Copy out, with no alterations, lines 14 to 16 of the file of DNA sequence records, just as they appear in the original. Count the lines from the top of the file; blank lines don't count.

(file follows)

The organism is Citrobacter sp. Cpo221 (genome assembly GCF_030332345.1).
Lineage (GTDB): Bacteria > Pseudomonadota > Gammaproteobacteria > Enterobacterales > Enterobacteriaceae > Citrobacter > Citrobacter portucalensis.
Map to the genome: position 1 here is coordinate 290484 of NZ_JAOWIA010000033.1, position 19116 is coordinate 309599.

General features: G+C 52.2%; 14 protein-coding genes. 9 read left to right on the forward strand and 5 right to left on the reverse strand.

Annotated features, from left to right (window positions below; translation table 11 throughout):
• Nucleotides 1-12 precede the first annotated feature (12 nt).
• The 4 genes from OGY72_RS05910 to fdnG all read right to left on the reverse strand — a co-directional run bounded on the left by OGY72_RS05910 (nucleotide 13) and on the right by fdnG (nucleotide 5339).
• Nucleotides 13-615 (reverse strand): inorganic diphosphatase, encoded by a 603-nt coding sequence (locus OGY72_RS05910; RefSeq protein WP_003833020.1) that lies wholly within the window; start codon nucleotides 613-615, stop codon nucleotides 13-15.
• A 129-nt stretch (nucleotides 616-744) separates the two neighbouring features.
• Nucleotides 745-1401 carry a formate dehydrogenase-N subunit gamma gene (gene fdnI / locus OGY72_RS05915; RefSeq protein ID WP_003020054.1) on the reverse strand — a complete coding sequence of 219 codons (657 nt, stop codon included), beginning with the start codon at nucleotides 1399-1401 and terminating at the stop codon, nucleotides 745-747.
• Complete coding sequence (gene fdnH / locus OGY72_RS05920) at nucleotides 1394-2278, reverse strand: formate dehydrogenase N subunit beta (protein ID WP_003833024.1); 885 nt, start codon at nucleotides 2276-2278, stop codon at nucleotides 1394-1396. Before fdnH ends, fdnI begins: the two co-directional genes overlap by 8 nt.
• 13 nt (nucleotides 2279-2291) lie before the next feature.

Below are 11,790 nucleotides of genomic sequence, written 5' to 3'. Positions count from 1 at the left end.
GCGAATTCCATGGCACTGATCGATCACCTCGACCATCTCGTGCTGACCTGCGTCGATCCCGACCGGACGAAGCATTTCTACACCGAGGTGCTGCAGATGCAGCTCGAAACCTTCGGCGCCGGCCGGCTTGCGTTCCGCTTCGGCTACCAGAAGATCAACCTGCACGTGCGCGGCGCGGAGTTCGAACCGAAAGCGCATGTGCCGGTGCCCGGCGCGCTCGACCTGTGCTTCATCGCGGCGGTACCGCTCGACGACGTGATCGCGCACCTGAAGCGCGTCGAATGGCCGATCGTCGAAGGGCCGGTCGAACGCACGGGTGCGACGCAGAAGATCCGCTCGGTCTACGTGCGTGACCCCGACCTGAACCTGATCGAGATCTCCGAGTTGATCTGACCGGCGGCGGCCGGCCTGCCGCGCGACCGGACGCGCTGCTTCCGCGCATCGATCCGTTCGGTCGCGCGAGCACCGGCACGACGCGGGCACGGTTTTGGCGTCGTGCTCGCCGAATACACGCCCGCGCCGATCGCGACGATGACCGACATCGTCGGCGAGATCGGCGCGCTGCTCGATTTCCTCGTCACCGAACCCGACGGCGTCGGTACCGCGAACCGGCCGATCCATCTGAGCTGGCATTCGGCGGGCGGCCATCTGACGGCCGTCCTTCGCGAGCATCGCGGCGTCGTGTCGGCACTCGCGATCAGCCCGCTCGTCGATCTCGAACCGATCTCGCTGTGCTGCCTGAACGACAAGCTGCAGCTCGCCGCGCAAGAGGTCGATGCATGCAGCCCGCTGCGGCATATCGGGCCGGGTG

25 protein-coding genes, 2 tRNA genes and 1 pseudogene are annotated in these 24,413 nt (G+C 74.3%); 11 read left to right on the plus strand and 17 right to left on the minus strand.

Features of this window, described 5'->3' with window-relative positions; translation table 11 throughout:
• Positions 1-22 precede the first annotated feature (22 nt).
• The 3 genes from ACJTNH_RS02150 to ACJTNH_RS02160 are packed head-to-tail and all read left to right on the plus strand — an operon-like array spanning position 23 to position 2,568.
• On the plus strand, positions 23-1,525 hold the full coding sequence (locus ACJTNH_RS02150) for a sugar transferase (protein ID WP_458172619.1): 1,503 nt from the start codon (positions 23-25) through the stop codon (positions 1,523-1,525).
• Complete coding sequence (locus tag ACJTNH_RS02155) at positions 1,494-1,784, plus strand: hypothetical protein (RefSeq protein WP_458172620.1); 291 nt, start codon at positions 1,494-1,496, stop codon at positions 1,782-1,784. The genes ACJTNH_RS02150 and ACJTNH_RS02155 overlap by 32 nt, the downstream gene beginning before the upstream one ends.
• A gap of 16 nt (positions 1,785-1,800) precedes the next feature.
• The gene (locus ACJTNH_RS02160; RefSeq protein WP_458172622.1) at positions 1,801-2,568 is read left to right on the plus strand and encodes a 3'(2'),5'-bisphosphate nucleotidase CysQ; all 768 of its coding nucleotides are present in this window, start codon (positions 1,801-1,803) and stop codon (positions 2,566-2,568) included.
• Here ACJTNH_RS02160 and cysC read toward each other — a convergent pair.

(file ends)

GCGAATTCCATGGCACTGATCGATCACCTCGACCATCTCGTGCTGACCTGCGTCGATCCCGACCGGACGAAGCATTTCTACACCGAGGTGCTGCAGATGCAGCTCGAAACCTTCGGCGCCGGCCGGCTTGCGTTCCGCTTCGGCTACCAGAAGATCAACCTGCACGTGCGCGGCGCGGAGTTCGAACCGAAAGCGCATGTGCCGGTGCCCGGCGCGCTCGACCTGTGCTTCATCGCGGCGGTACCGCTCGACGACGTGATCGCGCACCTGAAGCGCGTCGAATGGCCGATCGTCGAAGGGCCGGTCGAACGCACGGGTGCGACGCAGAAGATCCGCTCGGTCTACGTGCGTGACCCCGACCTGAACCTGATCGAGATCTCCGAGTTGATCTGACCGGCGGCGGCCGGCCTGCCGCGCGACCGGACGCGCTGCTTCCGCGCATCGATCCGTTCGGTCGCGCGAGCACCGGCACGACGCGGGCACGGTTTTGGCGTCGTGCTCGCCGAATACACGCCCGCGCCGATCGCGACGATGACCGACATCGTCGGCGAGATCGGCGCGCTGCTCGATTTCCTCGTCACCGAACCCGACGGCGTCGGTACCGCGAACCGGCCGATCCATCTGAGCTGGCATTCGGCGGGCGGCCATCTGACGGCCGTCCTTCGCGAGCATCGCGGCGTCGTGTCGGCACTCGCGATCAGCCCGCTCGTCGATCTCGAACCGATCTCGCTGTGCTGCCTGAACGACAAGCTGCAGCTCGCCGCGCAAGAGGTCGATGCATGCAGCCCGCTGCGGCATATCGGGCCGGGTG

25 protein-coding genes, 2 tRNA genes and 1 pseudogene are annotated in these 24,413 nt (G+C 74.3%); 11 read left to right on the plus strand and 17 right to left on the minus strand.

Features of this window, described 5'->3' with window-relative positions; translation table 11 throughout: